Scotland has launched a consultation on a series of actions to improve the quality of recyclable materials collected in the country.
The Recyclate Quality Action Plan indicates that source segregated collections are likely to be preferred and proposes the establishment of statutory sampling arrangements for MRF inputs and outputs. A similar consultation for recyclate quality in England is expected shortly.
The consultation document says a principal aim is to drive up the overall quality of recovered materials placed on the market.
Other aims include:
- Greater transparency in the market place around the quality of recyclable materials.
- Helping those contracting with sorting facilities know what they are contracting for.
- Ensuring that people responsible for handling waste, including waste brokers, are complying with the source segregation and quality provisions set out in the Waste (Scotland) Regulations 2012.
- Stimulating a robust and vibrant home market for the sale and reprocessing of quality recyclate.
The report indicates that a study of eight Scottish MRFs earlier this year found an average concentration of non-target and non-recyclable materials in commingled collections to be over 10%, with some significantly higher.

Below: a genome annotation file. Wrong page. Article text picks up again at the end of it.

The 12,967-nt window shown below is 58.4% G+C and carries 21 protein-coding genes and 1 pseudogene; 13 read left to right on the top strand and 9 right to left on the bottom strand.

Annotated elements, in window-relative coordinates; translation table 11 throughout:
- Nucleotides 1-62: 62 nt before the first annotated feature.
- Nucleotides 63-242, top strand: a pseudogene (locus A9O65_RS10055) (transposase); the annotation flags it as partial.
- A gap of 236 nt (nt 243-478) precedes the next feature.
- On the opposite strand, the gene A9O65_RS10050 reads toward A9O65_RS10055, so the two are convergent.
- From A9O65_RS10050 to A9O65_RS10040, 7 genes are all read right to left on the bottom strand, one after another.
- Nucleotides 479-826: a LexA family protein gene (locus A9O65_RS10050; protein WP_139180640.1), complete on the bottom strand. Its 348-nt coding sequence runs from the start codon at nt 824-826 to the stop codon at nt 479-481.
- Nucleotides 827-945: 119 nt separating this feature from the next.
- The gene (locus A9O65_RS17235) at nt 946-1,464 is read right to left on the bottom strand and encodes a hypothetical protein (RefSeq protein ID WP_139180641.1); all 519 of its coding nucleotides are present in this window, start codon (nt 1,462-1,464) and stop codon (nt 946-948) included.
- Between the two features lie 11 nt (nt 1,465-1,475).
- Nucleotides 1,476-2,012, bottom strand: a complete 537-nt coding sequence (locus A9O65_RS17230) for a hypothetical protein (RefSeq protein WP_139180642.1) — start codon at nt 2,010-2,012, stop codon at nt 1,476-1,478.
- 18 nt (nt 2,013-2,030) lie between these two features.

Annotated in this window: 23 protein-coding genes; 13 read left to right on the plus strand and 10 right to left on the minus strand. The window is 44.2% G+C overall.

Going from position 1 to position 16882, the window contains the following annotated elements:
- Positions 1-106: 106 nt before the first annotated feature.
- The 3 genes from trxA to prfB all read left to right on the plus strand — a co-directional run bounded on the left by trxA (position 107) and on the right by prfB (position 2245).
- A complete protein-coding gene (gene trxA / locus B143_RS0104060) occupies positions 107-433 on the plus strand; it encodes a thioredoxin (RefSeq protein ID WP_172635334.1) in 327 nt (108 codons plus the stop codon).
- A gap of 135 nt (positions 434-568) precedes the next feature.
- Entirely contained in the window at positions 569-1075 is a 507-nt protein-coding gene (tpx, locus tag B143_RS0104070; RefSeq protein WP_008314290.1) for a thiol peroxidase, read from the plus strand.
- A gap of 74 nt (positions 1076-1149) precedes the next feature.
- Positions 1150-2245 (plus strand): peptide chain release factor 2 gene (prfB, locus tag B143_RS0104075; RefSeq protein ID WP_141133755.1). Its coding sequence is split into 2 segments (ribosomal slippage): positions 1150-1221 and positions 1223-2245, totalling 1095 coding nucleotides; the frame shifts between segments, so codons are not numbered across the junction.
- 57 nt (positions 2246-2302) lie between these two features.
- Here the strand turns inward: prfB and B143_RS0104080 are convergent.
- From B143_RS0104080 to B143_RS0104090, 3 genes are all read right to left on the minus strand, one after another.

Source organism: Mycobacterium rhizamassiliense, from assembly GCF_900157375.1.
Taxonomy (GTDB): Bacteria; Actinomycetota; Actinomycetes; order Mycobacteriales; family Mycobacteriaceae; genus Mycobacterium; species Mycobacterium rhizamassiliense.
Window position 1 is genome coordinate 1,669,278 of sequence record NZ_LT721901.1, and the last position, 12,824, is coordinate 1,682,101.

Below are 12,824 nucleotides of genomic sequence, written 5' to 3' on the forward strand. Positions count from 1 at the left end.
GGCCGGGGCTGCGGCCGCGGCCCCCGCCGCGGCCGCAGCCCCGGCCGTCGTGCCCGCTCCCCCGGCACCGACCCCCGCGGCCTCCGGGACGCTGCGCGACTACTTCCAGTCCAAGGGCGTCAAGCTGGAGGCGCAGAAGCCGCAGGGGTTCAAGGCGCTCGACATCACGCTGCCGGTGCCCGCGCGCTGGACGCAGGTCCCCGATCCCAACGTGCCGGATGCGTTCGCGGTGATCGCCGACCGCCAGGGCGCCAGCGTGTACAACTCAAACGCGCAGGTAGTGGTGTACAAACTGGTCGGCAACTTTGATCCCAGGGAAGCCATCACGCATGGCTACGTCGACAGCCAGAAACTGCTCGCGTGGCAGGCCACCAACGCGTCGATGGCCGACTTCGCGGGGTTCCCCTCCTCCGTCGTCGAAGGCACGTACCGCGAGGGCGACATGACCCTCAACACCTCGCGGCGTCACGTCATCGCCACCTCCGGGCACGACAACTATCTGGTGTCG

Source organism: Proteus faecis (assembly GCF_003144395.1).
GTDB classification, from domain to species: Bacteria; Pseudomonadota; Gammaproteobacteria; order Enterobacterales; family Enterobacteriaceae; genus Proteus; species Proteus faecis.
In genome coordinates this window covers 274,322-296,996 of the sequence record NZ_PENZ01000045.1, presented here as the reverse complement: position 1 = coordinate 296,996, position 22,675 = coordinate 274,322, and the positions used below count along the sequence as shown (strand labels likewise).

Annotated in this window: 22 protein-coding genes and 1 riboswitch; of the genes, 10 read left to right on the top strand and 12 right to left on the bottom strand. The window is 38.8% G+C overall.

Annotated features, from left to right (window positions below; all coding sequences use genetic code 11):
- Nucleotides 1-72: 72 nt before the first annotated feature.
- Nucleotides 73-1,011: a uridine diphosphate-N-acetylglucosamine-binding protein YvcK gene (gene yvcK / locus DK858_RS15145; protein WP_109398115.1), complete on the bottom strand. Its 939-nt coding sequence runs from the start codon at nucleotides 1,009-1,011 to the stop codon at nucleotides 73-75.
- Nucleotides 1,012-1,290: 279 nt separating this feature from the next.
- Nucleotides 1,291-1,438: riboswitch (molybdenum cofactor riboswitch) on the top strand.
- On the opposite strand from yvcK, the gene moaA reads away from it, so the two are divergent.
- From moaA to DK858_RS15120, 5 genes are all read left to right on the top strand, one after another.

There is a preference for dry recyclables separated at source: “This system is most likely to result in material which can go forward for ‘high quality’ recycling”.
Fully commingled is considered unlikely to be acceptable. “Paper and glass from these systems are likely to be of significantly lower quality than if separately collected and with significant proportions unlikely to be of sufficient quality for ‘high quality’ recycling,” the report adds.
The Scottish Government plans to establish statutory sampling arrangements for MRFs. Zero Waste Scotland will be charged with developing ways of helping MRF operators to achieve the highest standard of materials separation.
The consultation will remain open until 28 December.
- The Government has also published Guidance on applying the Waste Hierarchy, inviting written responses by 30 November.